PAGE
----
 retrieving: messages can be seen or written online
through Web, email, mobile, SMS / IM / Jabber / Gtalk
/ mJAVA, firefox extension CiripFox / iGoogle cirip
Gadget /ciripAIR, FF Ubiquity, Twitter account / from
RSS2cirip; correspondingly under each message the
source is written (web / mobile / ciripfox / twitter2cirip / rss2cirip; information
about receiving / sending through SMS)
 listing: widgets on sites, notifications by email, SMS, iCIRIP
 basic search after different criteria in all or just the tracked messages, with RSS
generation, looking up users using name, microblog type, gender or place.
 search messages using a search feed - on every page (in all public messages, in
personal messages, in accounts/feeds/current groups or in followed feeds / groups)
 search users after different criteria at Users (name, location, domain)
 search groups after criteria - at Groups (name, moderator, type)
 social networking (each microblog has a network section, displaying following/followers
users, groups and feeds)
 highlighting through Wall and TimeLine (http://www.cirip.ro/u/Gabriela/timeline)

 locating/finding with maps (http://www.cirip.ro/cirip/map).

b) UNDERSTANDING. Possible activities for construction meaning:

 advanced searching with


 categorising and tagging (see TagCloud, too)
 commenting (see reply messages with @ and RC and email for an entire group)
 annotating: bookmarklet button Cirip (Send on cirip)
 subscribing (RSS2cirip, RSS blogs, other sites)
 twittering - Twitter integration (cirip2twitter, twitter2cirip – at message level, user
(authentification) or for import to/from groups)
 classifying/comparing (with TOP statistics, Network from each user microblog menu)
 summarising: collaborative documents (voicethread, dotsub, mindmeister)
 collection/explanation: mindmapping in courses strategy (in collaborative or individual
settings) – mindmeister, mindomo, diagrammr
 show &tell: audio/video recording tool – vocaroo, seesmic, lifestreaming – qik.

c) APPLYING. The use of new knowledge, the application of abstract representations in


particular and specific cases:

 loading: any type of file (pdf, doc, ...)


 illustration: capzles (historic tale construction application)
 screencapturing: screenr, screenjelly, screencastle
 presentation with prezi, glogster, authorstream
 interview: any sound recorder – > mp3 file with audio; vocaroo, lifestreaming
 uploading: flickr, picasa, photopeach, youtube, vimeo, slideshare
 sharing: links (shorten), audio (eok, deezer, blipfm, trilulilu), video (youtube, vimeo,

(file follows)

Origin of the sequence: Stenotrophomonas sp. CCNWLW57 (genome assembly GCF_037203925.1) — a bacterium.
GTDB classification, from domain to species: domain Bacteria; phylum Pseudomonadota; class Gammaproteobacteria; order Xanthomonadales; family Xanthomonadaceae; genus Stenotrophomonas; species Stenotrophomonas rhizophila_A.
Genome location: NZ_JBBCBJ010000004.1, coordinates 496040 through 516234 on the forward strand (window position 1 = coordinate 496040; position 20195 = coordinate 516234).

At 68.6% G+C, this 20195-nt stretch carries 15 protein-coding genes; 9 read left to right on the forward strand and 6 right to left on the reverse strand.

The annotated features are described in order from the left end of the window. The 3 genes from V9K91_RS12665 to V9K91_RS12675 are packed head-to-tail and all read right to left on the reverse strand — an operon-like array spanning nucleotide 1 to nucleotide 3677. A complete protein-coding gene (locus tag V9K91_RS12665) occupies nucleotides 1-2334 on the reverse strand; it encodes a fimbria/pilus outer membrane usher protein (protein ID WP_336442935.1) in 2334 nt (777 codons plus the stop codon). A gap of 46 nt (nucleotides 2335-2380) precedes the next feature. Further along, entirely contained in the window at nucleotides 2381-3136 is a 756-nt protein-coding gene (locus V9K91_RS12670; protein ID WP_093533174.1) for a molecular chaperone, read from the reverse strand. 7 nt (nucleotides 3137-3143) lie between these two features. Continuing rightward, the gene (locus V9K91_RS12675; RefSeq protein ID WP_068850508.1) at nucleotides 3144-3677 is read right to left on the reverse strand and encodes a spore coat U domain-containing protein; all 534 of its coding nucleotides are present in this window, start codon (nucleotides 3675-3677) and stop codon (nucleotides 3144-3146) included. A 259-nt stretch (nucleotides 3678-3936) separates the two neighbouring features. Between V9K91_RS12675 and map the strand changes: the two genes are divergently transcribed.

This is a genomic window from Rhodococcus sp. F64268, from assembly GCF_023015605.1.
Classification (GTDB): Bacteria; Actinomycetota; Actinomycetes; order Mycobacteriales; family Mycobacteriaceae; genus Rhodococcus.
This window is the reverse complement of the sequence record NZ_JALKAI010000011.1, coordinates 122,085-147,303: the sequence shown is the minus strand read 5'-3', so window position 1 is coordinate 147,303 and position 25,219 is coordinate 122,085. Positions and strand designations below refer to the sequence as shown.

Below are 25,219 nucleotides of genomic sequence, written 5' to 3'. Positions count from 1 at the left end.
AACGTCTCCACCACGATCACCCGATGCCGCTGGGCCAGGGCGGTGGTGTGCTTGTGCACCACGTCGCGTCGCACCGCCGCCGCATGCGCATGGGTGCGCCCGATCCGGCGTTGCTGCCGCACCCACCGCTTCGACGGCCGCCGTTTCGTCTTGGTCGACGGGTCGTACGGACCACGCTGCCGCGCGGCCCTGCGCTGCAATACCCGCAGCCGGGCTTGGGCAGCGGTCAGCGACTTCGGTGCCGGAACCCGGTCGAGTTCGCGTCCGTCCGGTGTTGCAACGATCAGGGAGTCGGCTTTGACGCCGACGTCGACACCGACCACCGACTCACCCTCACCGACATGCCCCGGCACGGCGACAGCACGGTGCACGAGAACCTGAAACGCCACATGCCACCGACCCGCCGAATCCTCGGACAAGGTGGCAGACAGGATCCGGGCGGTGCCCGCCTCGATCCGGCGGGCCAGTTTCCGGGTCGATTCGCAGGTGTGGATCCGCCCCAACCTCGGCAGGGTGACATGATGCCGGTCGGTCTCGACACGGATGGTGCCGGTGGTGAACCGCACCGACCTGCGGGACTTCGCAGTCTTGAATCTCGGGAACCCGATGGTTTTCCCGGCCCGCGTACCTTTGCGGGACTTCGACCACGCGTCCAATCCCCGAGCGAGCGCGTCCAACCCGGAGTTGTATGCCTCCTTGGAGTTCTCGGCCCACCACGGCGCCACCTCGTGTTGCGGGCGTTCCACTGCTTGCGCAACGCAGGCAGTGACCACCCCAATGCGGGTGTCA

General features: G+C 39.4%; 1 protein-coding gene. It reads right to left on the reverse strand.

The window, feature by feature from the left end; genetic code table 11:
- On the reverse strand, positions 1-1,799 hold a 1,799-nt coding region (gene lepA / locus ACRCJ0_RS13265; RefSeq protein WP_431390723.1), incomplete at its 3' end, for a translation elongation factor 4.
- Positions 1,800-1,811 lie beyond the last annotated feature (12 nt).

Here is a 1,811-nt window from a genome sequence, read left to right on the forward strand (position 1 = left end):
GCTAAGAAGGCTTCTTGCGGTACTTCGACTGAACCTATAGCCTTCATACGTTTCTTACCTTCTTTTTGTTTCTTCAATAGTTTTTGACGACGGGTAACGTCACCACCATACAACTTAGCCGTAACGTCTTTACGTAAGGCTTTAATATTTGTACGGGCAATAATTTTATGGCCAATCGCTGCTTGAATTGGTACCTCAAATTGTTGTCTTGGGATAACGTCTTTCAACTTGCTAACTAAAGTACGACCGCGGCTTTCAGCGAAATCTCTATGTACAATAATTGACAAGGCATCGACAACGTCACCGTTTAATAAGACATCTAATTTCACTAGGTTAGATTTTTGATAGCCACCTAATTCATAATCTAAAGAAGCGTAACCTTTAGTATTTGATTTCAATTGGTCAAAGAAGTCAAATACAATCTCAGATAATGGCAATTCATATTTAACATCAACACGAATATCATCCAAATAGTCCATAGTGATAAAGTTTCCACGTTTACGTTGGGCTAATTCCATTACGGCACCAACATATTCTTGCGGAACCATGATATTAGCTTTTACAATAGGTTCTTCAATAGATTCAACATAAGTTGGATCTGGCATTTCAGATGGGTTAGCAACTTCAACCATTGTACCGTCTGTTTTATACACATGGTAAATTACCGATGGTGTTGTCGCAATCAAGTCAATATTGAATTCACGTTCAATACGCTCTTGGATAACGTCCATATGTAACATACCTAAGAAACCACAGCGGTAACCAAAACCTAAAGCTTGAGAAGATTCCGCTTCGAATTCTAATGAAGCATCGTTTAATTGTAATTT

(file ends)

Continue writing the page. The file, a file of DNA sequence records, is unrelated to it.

220.ro, myvideo), presentation (slideshare, photopeach)
 editing: dotsub (students can work in collaboration, for eg. in Google Docs and then
export the file to be uploaded later online).

d) ANALYSING. The decomposition into constitutiv parts for a detail exploration:


 polls and surveys (through Web and SMS, and poll facility from Photopeach)
 database (learning users about CC) – flickr
 mindmaps: mindmeister, mindomo, diagrammr
 graph – any image (by URL) can represent the result of a graph utility.

e) EVALUATING. The justification of the decision or of an intercession / wording of


judgements (quantitative, respective qualitative) that establish to which level the materials and
methods meet the proposed or established criteria of the one that studies:
 commenting: @ replies and through RC
 testing (Quizz and Polls)
 moderating, collaborating, networking – the user is turning into content creator / group
facilitator.

f) CREATING. Generating new ideas, products or ways to see things / combining fragments /
elements to form a new structure, which couldn’t be seen clearly before (creation of a personal
work):
 ALL of the multimedia objects within the messages are refered to.

But HOW do we achieve the promotion of new teaching methods by using the learning
scenarios? From the cognitive arhitectures described before, for constructing learning scenarios with
final goal to the visible improvement of the student’s motivation to learn, the aplications of cognitive
maps detach (see figure 2).
Figure 2 Learning scenarios proposed for a course
source http://www.cirip.ro/status/2488153

Note: We say this because we do consider that the success key in using microblogging in
education is to be aware of the fact that there is a relationship between the student, the technologic
environment / the platform and his learning activities / the education to use microblogging FURTHER
MORE (in fact how we sustain the dinamization of the participants after finishing the class).

V. CONCLUSION AND FUTURE WORK

Like all communication and collaboration on Cirip, the LD group is an illustration of JP


Rangaswami's metaphor: "Conversations grow around social objects, much like pearls grow around
microscopic dust. Social objects are about growth, they are live” 4.
The group encourages peer-working and peer-mentoring in creating / recreating scenarios, but